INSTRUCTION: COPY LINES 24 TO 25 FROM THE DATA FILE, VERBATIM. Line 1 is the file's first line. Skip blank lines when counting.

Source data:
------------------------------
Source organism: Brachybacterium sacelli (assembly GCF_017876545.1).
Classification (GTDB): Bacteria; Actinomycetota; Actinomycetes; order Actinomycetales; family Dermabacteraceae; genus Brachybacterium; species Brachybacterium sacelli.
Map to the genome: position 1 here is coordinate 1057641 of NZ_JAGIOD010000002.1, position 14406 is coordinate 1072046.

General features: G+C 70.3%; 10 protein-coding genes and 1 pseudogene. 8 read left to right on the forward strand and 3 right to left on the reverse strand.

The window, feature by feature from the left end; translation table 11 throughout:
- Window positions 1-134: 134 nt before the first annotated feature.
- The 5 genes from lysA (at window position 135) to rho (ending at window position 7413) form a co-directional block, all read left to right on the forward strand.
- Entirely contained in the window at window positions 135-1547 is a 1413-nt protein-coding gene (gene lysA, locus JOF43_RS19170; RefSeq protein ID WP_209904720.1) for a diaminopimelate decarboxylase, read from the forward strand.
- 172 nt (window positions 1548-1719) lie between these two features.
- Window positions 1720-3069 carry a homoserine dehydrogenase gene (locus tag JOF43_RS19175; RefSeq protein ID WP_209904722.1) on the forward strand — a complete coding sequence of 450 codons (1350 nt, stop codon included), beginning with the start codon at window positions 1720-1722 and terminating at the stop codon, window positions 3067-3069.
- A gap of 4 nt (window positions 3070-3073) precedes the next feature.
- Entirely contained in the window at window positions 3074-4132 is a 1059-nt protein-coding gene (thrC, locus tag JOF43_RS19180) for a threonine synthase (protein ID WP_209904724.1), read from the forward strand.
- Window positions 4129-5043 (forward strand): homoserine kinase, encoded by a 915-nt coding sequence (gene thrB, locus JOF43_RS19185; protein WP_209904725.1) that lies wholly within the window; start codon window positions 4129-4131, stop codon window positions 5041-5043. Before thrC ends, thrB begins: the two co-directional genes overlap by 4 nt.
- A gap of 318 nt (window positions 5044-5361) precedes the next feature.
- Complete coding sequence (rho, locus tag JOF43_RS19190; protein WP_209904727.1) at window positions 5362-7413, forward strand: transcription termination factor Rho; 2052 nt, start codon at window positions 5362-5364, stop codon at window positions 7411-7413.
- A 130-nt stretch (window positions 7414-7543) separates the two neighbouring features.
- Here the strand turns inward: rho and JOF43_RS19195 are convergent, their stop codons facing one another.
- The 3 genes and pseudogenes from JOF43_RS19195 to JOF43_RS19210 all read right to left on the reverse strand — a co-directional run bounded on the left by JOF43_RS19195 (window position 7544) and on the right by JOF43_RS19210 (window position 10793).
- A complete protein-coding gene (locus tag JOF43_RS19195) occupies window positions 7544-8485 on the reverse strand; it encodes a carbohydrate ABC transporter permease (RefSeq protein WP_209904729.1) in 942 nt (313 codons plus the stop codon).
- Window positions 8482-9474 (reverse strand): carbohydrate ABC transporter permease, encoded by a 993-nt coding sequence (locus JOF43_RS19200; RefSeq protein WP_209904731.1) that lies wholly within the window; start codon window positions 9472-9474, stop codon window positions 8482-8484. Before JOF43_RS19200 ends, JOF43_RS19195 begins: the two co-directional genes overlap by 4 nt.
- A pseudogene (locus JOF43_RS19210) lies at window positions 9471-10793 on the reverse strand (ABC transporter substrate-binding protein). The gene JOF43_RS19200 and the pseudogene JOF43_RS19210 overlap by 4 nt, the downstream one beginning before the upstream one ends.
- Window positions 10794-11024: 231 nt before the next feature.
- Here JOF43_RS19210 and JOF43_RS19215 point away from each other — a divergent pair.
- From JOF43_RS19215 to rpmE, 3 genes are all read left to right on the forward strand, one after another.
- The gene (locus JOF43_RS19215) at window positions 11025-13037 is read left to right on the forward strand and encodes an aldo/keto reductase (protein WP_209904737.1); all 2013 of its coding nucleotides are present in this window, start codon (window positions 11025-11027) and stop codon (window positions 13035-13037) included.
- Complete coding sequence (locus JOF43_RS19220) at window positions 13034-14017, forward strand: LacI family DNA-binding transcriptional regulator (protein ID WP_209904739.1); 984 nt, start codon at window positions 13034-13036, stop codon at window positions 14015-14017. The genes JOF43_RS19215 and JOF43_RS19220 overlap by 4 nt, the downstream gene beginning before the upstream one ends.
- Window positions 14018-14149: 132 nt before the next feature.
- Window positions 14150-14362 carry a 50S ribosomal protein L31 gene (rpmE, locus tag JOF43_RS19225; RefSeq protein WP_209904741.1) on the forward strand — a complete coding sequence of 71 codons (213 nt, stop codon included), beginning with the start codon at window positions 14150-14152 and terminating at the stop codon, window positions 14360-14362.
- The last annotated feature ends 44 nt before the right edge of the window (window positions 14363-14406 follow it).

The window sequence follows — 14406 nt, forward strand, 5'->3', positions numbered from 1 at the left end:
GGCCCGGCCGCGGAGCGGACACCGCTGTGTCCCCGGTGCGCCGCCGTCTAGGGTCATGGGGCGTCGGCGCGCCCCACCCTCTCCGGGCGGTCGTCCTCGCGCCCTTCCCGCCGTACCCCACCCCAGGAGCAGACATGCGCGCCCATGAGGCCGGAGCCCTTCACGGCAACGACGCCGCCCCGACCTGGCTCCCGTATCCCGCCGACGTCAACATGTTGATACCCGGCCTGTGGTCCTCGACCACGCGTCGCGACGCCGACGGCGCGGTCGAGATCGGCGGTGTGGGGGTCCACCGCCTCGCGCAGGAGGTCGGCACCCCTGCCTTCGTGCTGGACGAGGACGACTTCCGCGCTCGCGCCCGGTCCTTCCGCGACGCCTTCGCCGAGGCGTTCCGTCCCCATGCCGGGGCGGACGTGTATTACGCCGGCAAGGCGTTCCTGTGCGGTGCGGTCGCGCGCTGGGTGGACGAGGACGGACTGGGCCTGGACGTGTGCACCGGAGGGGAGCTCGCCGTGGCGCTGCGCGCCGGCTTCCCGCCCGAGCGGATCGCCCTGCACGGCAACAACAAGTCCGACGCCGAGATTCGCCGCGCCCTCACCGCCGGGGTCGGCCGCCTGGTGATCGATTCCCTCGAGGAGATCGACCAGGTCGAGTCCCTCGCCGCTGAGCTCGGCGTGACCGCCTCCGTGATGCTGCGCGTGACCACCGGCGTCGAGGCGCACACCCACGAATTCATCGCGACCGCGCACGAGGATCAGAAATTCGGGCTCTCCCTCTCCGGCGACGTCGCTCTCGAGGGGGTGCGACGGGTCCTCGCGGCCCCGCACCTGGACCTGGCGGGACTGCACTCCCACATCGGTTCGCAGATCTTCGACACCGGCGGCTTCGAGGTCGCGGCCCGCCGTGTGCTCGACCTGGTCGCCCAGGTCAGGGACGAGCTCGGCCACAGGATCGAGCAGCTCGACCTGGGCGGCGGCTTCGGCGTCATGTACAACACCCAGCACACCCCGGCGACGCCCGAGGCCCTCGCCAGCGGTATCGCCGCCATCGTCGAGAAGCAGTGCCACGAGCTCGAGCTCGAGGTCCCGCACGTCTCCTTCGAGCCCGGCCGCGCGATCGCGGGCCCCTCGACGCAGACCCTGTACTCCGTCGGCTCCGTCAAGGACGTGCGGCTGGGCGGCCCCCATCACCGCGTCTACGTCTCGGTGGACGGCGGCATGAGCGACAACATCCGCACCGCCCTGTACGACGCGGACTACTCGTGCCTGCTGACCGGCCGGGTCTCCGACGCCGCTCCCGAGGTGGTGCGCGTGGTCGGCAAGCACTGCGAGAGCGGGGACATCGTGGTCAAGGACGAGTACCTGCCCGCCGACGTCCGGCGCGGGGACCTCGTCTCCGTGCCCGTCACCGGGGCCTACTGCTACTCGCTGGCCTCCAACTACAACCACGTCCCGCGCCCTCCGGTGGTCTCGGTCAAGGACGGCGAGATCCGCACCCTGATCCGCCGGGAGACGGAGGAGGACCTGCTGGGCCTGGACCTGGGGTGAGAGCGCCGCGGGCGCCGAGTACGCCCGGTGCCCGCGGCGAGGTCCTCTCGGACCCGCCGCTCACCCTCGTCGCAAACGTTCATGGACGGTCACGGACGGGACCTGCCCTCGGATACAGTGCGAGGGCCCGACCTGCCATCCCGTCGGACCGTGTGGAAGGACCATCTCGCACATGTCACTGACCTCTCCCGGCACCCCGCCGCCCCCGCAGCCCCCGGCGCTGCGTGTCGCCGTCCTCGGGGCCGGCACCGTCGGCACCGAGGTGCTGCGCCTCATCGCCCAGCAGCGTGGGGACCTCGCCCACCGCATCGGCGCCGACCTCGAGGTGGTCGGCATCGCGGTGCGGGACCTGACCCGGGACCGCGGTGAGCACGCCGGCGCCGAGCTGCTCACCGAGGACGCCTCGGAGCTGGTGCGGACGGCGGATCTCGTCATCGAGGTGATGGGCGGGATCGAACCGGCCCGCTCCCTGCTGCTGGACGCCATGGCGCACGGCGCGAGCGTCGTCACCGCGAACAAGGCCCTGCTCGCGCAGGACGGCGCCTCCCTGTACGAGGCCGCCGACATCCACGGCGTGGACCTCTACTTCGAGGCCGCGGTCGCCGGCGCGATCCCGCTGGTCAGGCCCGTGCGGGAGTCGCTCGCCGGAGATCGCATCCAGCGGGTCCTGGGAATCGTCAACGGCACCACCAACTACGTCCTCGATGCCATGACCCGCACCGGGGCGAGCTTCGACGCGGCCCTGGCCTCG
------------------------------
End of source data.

- From JOF43_RS19215 to rpmE, 3 genes are all read left to right on the forward strand, one after another.
- The gene (locus JOF43_RS19215) at window positions 11025-13037 is read left to right on the forward strand and encodes an aldo/keto reductase (protein WP_209904737.1); all 2013 of its coding nucleotides are present in this window, start codon (window positions 11025-11027) and stop codon (window positions 13035-13037) included.